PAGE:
John F. Sowa wrote:
> The question of how to or whether to represent a null value of
> some kind is a context-dependent issue about how to regularize
> the operators of some mathematical system.
> vQ> If you and me are just you and me, then nothing is nothing,
> > no entity at all, and not the empty set. You can well
> > interpret 'nothing' as a sheet of paper on which there is
> > no drawing, though there is the sheet -- how do such
> > interpretations help?
> The number 0, for example, simplifies the statements of many
> arithmetic principles. Similarly, the empty set simplifies
> many of the axioms of set theory. In lattices, the bottom
> symbol simplifies many axioms. In a Boolean lattice, the
> bottom corresponds to a proposition that is always false;
> such a proposition doesn't say anything useful, but it makes
> it possible to formulate the axioms more systematically.
> For some mathematical structures, a null value has no useful
> role. In most versions of mereology, for example, there is
> no empty part. An atom in mereology is defined to be something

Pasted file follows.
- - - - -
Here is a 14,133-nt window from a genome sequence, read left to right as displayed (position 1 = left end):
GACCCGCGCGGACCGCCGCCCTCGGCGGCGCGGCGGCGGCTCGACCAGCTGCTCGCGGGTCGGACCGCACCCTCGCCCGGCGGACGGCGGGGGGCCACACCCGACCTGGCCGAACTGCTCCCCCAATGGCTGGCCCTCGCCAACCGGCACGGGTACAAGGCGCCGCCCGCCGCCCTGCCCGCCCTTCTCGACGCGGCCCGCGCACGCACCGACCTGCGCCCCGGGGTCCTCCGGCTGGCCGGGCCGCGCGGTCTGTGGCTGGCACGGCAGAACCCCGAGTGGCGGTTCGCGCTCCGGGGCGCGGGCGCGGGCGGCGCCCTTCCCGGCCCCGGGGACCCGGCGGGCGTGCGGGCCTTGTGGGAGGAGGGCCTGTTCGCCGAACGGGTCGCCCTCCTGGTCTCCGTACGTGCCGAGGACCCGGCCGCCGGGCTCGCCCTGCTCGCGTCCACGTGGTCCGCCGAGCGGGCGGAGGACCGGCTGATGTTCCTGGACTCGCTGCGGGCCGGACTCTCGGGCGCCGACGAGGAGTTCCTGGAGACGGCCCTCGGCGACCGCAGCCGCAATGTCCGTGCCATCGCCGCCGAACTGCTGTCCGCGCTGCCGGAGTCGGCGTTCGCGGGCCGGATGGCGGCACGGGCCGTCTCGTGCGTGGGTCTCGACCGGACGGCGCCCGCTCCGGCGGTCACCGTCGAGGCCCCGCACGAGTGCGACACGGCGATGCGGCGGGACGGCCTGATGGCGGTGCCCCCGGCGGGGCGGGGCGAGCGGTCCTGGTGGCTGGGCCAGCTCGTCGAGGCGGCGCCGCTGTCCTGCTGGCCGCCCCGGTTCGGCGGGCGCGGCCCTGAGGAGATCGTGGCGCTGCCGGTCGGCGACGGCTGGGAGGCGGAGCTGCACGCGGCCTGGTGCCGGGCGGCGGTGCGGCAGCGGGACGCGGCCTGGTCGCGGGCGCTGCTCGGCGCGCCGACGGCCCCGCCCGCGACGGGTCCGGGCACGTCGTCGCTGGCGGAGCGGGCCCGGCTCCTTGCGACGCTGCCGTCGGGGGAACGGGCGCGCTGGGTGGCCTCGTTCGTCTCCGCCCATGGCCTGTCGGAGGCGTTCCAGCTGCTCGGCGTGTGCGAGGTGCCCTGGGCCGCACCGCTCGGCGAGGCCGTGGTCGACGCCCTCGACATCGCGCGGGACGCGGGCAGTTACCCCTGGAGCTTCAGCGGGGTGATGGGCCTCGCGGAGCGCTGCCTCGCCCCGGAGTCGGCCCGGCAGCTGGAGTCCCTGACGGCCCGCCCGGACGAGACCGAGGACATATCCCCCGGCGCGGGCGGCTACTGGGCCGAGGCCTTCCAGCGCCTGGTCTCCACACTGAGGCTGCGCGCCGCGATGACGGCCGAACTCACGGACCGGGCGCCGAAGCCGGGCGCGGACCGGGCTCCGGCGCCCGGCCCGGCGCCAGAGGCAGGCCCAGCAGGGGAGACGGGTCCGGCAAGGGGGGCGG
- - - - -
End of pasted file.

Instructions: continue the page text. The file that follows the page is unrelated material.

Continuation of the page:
> that has no part other than itself. In such systems, the word
> 'nothing' is just a way of saying 'no thing'. Unlike the empty
> set, which is assumed to exist in set theory, the word 'nothing'
> (or a formal symbol that represents it) would be a way of saying
> "It is false that there exists an x such that..."
> In short, the concept of 'nothing' or a 'null value' depends
> on the operations needed to regularize some system. (01)
No doubt here. I thought we were talking about ontology there, and
interpreting 'nothing' as denoting the empty set (an entity in itself)
does not seem correct to me. Of course, you may build a mathematical
model of reality in which nothing is modelled as the empty set (and the
empty set is modelled as the set composed of the empty set), and such a
model may be used to interpret sentences containing the word 'nothing'. (02)
But I do not see how "''nothing'', or
''nonentity'' or ''nonbeing'', interpreted as the empty set, is another
ontological category." (03)
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